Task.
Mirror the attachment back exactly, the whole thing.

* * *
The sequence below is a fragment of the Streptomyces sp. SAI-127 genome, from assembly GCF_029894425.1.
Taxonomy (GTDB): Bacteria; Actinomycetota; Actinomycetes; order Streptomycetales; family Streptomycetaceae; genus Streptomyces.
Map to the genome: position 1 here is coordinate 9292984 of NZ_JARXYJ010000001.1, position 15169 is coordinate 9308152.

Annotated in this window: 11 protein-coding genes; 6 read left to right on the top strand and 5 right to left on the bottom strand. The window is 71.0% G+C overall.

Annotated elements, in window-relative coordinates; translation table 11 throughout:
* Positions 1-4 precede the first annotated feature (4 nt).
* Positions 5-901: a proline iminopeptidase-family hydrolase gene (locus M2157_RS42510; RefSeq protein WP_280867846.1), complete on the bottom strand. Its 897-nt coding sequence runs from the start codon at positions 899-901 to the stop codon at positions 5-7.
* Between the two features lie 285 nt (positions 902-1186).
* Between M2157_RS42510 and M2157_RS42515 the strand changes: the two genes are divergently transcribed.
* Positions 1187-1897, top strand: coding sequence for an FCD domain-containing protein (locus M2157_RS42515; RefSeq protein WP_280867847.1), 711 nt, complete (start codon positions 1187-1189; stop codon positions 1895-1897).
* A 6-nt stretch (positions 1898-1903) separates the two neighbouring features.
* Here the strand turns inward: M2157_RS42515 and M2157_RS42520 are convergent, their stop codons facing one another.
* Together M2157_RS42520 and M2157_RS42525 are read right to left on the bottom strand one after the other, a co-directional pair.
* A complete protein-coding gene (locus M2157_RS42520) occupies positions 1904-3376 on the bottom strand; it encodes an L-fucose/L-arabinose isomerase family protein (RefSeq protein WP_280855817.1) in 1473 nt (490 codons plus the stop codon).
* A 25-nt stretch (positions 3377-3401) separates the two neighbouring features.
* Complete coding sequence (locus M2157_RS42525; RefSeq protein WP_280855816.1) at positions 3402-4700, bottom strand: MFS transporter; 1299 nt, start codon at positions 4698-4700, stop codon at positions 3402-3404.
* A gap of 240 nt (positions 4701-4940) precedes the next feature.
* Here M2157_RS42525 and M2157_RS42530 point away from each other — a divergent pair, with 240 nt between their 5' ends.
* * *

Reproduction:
The sequence below is a fragment of the Streptomyces sp. SAI-127 genome, from assembly GCF_029894425.1.
Taxonomy (GTDB): Bacteria; Actinomycetota; Actinomycetes; order Streptomycetales; family Streptomycetaceae; genus Streptomyces.
Map to the genome: position 1 here is coordinate 9292984 of NZ_JARXYJ010000001.1, position 15169 is coordinate 9308152.

Annotated in this window: 11 protein-coding genes; 6 read left to right on the top strand and 5 right to left on the bottom strand. The window is 71.0% G+C overall.

Annotated elements, in window-relative coordinates; translation table 11 throughout:
* Positions 1-4 precede the first annotated feature (4 nt).
* Positions 5-901: a proline iminopeptidase-family hydrolase gene (locus M2157_RS42510; RefSeq protein WP_280867846.1), complete on the bottom strand. Its 897-nt coding sequence runs from the start codon at positions 899-901 to the stop codon at positions 5-7.
* Between the two features lie 285 nt (positions 902-1186).
* Between M2157_RS42510 and M2157_RS42515 the strand changes: the two genes are divergently transcribed.
* Positions 1187-1897, top strand: coding sequence for an FCD domain-containing protein (locus M2157_RS42515; RefSeq protein WP_280867847.1), 711 nt, complete (start codon positions 1187-1189; stop codon positions 1895-1897).
* A 6-nt stretch (positions 1898-1903) separates the two neighbouring features.
* Here the strand turns inward: M2157_RS42515 and M2157_RS42520 are convergent, their stop codons facing one another.
* Together M2157_RS42520 and M2157_RS42525 are read right to left on the bottom strand one after the other, a co-directional pair.
* A complete protein-coding gene (locus M2157_RS42520) occupies positions 1904-3376 on the bottom strand; it encodes an L-fucose/L-arabinose isomerase family protein (RefSeq protein WP_280855817.1) in 1473 nt (490 codons plus the stop codon).
* A 25-nt stretch (positions 3377-3401) separates the two neighbouring features.
* Complete coding sequence (locus M2157_RS42525; RefSeq protein WP_280855816.1) at positions 3402-4700, bottom strand: MFS transporter; 1299 nt, start codon at positions 4698-4700, stop codon at positions 3402-3404.
* A gap of 240 nt (positions 4701-4940) precedes the next feature.
* Here M2157_RS42525 and M2157_RS42530 point away from each other — a divergent pair, with 240 nt between their 5' ends.